Hypothermic brain protection has been linked to how rapidly cooling is initiated and how quickly and uniformly the therapeutic hypothermic zone (THZ) is reached. The nasopharyngeal (NP) approach is uniquely suited for preferential brain cooling due to anatomic proximity to the cerebral circulation, cavernous sinus, and carotid arteries. This study explores a novel NP cooling approach employing evaporative characteristics of aerosolized perfluorochemical (PFC).Methods
Anesthetized, normotensive sheep (n = 30) were instrumented with temperature probes and vascular catheters, then randomized to NP approach (NP-PFC: PFC spray device; n = 24) or whole body surface (WBS: n = 6) cooling. Regional temperatures, vital signs, and blood chemistries were assessed serially. Two animals were exposed to double PFC flow rates and PFC was measured in blood during NP-PFC cooling to assess PFC uptake and elimination. Cooling rates were evaluated (ANOVA) as a function of method (NP-PFC versus WBS) and time to reach the brain THZ (i.e., ≤−3.5°C below baseline).Results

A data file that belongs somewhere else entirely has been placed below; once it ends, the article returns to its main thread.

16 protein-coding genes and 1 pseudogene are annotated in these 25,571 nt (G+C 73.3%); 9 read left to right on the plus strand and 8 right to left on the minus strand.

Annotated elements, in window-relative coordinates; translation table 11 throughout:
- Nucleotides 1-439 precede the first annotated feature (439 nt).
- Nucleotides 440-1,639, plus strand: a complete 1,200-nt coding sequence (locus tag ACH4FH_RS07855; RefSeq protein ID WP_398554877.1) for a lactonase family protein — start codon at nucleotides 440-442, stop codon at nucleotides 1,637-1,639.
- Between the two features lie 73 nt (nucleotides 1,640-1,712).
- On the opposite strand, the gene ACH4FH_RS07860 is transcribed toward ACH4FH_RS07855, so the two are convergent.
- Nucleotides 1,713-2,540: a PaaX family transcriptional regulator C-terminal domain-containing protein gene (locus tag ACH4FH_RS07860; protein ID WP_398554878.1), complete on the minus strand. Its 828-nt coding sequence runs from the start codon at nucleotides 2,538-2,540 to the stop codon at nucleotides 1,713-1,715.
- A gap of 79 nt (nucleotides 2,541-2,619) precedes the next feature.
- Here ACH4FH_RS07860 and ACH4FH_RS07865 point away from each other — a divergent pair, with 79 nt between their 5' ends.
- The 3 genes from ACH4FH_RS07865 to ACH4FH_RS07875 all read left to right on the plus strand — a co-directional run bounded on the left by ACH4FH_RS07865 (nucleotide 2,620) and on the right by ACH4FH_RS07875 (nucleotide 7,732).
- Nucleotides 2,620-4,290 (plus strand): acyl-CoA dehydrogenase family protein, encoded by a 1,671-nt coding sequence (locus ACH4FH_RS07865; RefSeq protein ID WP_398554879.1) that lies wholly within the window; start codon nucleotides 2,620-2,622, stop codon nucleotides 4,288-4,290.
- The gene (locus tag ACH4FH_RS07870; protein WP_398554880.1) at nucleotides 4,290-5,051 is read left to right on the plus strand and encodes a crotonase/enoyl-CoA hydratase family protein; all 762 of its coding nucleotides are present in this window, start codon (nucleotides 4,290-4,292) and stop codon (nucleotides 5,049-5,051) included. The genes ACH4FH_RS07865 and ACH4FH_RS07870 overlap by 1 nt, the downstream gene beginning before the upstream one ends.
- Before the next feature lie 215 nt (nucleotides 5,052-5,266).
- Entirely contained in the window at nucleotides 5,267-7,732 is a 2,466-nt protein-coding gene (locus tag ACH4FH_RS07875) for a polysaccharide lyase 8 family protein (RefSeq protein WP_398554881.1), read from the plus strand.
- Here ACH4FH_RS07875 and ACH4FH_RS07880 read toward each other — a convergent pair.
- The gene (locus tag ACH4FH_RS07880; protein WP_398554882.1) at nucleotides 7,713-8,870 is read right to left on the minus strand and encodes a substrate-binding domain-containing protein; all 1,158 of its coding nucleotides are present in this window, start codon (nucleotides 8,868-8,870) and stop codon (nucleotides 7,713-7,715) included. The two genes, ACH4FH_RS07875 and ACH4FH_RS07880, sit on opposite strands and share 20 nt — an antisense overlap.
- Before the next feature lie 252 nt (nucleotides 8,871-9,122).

Independent of region, brain cooling was faster during NP-PFC versus WBS (P < 0.001). During NP-PFC, brain > vascular > rectal cooling rates (P < 0.001), brain to systemic temperature gradients were maintained, the brain THZ was reached within 15 min, and the NP epithelial surface appeared histologically intact. During WBS, brain versus systemic cooling rates were not significantly different and the brain THZ could not be reached within 2 h.Conclusions
The NP-PFC procedure more rapidly induced preferential brain cooling as compared to WBC without adverse effects.